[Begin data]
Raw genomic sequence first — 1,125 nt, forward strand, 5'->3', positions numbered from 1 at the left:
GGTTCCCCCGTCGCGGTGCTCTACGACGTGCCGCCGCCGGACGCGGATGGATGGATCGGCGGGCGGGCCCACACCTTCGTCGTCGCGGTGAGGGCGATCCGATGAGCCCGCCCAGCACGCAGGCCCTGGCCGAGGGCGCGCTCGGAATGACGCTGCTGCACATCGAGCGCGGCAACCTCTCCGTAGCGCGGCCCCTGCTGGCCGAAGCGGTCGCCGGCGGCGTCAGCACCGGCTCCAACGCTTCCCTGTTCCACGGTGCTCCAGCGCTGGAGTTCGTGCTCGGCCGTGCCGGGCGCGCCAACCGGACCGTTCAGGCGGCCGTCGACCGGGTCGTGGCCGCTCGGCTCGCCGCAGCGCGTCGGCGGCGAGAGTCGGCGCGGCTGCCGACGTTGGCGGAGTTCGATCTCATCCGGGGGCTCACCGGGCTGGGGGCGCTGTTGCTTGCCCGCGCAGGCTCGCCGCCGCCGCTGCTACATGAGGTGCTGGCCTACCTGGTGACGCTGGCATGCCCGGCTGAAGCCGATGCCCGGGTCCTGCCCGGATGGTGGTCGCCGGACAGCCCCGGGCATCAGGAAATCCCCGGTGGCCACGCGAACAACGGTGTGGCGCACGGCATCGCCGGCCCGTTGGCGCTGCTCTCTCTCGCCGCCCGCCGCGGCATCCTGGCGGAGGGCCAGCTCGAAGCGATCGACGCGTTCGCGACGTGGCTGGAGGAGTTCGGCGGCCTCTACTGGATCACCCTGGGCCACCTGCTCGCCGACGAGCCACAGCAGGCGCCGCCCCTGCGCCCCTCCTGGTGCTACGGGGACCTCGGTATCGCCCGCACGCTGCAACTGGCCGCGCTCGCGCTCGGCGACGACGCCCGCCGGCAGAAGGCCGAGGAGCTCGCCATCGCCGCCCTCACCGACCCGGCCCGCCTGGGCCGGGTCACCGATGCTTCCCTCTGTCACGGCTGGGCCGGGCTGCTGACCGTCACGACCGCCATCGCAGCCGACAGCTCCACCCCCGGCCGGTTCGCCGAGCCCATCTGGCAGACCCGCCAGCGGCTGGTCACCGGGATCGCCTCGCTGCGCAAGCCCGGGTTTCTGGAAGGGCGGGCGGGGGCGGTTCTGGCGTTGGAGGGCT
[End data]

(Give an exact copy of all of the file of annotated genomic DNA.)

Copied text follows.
Raw genomic sequence first — 1,125 nt, forward strand, 5'->3', positions numbered from 1 at the left:
GGTTCCCCCGTCGCGGTGCTCTACGACGTGCCGCCGCCGGACGCGGATGGATGGATCGGCGGGCGGGCCCACACCTTCGTCGTCGCGGTGAGGGCGATCCGATGAGCCCGCCCAGCACGCAGGCCCTGGCCGAGGGCGCGCTCGGAATGACGCTGCTGCACATCGAGCGCGGCAACCTCTCCGTAGCGCGGCCCCTGCTGGCCGAAGCGGTCGCCGGCGGCGTCAGCACCGGCTCCAACGCTTCCCTGTTCCACGGTGCTCCAGCGCTGGAGTTCGTGCTCGGCCGTGCCGGGCGCGCCAACCGGACCGTTCAGGCGGCCGTCGACCGGGTCGTGGCCGCTCGGCTCGCCGCAGCGCGTCGGCGGCGAGAGTCGGCGCGGCTGCCGACGTTGGCGGAGTTCGATCTCATCCGGGGGCTCACCGGGCTGGGGGCGCTGTTGCTTGCCCGCGCAGGCTCGCCGCCGCCGCTGCTACATGAGGTGCTGGCCTACCTGGTGACGCTGGCATGCCCGGCTGAAGCCGATGCCCGGGTCCTGCCCGGATGGTGGTCGCCGGACAGCCCCGGGCATCAGGAAATCCCCGGTGGCCACGCGAACAACGGTGTGGCGCACGGCATCGCCGGCCCGTTGGCGCTGCTCTCTCTCGCCGCCCGCCGCGGCATCCTGGCGGAGGGCCAGCTCGAAGCGATCGACGCGTTCGCGACGTGGCTGGAGGAGTTCGGCGGCCTCTACTGGATCACCCTGGGCCACCTGCTCGCCGACGAGCCACAGCAGGCGCCGCCCCTGCGCCCCTCCTGGTGCTACGGGGACCTCGGTATCGCCCGCACGCTGCAACTGGCCGCGCTCGCGCTCGGCGACGACGCCCGCCGGCAGAAGGCCGAGGAGCTCGCCATCGCCGCCCTCACCGACCCGGCCCGCCTGGGCCGGGTCACCGATGCTTCCCTCTGTCACGGCTGGGCCGGGCTGCTGACCGTCACGACCGCCATCGCAGCCGACAGCTCCACCCCCGGCCGGTTCGCCGAGCCCATCTGGCAGACCCGCCAGCGGCTGGTCACCGGGATCGCCTCGCTGCGCAAGCCCGGGTTTCTGGAAGGGCGGGCGGGGGCGGTTCTGGCGTTGGAGGGCT